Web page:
Though the racial wealth gap continues to persist, overwhelming evidence has shown that fostering and supporting entrepreneurship is one of the most effective ways to close it, per Forbes.
Data from the Congressional Black Caucus Foundation (CBCF) shows that Black business owners have a median net worth that amounts to 12 times more than those who don’t own a business. More, while white people hold 13 times more wealth than Black Americans, the median wealth gap between white business owners and Black business owners decreases to three times.
Owning a business is beneficial for Black entrepreneurs, but it also helps generate economic activity in the surrounding community, which has the potential to create generational change, Forbes reports. According to the CBCF study, Black-owned businesses have produced over 1 million jobs and $165 billion in revenue. While the statistics are promising, closing the racial wealth gap hasn’t proven to be as simple as increasing the number of Black businesses and the consumers who support them, per LISC.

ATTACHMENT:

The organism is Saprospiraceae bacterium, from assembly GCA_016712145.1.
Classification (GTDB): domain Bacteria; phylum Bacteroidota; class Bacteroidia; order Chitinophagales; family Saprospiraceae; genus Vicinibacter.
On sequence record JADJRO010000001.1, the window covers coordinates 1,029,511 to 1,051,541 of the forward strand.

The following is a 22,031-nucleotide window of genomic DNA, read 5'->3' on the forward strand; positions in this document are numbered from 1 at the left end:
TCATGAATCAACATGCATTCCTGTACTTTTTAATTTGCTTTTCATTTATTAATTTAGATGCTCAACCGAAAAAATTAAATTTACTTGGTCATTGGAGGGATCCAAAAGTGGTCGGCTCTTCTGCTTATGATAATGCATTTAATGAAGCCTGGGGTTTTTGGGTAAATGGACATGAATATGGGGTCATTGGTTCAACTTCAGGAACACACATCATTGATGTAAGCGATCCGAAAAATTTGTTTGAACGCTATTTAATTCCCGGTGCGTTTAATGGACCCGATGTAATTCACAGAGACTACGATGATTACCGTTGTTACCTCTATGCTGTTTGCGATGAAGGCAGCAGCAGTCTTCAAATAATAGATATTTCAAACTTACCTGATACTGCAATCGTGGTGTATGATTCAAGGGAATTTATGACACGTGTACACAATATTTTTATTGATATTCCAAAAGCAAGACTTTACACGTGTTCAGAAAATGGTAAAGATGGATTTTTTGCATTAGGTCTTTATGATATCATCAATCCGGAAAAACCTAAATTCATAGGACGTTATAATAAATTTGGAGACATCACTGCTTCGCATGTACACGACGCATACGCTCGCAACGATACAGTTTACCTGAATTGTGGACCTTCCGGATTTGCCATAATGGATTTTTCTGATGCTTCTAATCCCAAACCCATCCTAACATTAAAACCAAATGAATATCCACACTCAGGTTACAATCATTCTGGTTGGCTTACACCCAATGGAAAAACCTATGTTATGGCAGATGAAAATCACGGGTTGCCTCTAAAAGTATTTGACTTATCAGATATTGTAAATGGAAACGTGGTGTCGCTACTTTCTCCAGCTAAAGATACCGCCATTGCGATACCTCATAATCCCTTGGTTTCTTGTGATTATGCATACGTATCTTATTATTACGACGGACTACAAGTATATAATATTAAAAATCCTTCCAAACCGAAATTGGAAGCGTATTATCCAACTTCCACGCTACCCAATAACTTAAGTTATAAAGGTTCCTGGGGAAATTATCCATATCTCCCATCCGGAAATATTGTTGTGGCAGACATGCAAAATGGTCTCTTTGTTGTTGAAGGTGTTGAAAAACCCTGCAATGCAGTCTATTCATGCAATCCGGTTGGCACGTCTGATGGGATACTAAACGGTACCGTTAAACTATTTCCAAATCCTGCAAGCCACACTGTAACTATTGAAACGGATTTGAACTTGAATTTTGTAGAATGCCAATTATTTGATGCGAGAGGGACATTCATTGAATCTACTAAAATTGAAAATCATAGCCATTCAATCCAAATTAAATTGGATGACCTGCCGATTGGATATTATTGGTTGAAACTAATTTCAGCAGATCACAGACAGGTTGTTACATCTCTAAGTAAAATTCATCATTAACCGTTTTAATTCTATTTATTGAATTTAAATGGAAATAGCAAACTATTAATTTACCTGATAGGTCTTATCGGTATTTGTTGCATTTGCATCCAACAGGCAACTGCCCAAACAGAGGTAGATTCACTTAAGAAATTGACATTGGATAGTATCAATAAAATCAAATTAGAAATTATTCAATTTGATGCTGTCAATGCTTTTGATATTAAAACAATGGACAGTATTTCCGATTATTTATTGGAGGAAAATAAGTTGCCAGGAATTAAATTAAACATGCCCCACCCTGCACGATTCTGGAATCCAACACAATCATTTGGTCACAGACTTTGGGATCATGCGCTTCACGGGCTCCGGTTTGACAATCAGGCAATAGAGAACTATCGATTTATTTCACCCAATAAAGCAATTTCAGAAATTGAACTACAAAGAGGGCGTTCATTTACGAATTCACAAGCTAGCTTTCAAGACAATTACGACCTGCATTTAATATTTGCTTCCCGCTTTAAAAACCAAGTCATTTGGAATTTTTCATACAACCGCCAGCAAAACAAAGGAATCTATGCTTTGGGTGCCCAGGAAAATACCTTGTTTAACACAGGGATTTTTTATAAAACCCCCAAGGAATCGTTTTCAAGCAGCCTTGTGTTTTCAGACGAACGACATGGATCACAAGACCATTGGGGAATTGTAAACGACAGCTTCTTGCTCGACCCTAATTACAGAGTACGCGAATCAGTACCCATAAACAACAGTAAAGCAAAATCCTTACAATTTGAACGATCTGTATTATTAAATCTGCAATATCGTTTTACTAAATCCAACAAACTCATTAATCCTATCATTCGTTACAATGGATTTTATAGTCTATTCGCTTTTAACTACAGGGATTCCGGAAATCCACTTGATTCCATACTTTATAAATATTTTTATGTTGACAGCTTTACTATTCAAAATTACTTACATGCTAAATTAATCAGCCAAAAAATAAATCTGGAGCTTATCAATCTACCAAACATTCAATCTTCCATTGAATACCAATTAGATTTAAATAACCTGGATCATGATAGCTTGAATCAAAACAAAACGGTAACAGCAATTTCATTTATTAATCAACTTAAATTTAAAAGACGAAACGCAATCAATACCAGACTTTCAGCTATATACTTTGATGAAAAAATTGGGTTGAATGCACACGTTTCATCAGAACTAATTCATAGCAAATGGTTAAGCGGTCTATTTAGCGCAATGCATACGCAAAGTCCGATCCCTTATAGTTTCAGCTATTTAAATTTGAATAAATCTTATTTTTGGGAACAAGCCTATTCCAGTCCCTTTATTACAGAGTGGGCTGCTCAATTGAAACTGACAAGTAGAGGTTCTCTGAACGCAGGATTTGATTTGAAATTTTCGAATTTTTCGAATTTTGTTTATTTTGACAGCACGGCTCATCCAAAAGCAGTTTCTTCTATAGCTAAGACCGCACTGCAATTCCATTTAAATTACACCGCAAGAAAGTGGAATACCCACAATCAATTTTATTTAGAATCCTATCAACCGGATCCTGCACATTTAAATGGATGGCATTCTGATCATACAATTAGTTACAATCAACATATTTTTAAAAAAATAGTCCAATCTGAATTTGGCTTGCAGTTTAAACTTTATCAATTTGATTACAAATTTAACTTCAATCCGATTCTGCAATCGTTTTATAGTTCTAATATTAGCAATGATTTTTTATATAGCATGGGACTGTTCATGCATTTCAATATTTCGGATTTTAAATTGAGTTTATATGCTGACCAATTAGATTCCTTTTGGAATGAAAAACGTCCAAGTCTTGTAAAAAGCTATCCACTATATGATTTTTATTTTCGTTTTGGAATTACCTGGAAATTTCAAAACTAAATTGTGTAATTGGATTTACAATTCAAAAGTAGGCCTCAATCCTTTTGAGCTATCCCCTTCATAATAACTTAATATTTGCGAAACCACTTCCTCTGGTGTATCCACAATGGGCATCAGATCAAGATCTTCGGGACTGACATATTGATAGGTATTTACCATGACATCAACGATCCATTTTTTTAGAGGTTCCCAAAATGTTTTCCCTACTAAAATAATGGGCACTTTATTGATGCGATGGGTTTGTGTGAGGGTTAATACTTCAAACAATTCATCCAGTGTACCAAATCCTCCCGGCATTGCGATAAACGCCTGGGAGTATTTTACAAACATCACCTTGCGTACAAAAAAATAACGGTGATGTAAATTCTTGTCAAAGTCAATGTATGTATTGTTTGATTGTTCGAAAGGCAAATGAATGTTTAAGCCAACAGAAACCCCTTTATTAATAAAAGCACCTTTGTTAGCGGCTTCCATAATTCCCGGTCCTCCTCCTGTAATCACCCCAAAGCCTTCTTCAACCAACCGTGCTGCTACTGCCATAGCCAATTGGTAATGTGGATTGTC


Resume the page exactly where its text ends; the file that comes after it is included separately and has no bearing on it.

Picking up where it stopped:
Less than 5 percent of Black small businesses have a cash buffer longer than two weeks, which means 95 percent of these businesses are living “paycheck to paycheck,” per a 2017 Small Business Labs report. Without a cash buffer, Black entrepreneurs are more susceptible to economic shocks, less likely to have the means to expand their businesses, and less likely to receive grants, loans, and other forms of traditional financing. According to LISC, this leaves Black-owned businesses without the financial strength and sustained growth that is needed to substantially close the racial wealth gap.
However, equity-like investments and other forms of growth capital can help put owners in a position to weather economic hardships and expand their businesses in a way that could move the needle. On an individual level, continue to use your spending power to support Black businesses as it has proven to help, but consider how backing these entrepreneurs could help even further close the gap.
Source: Black Information Network: https://www.binnews.com/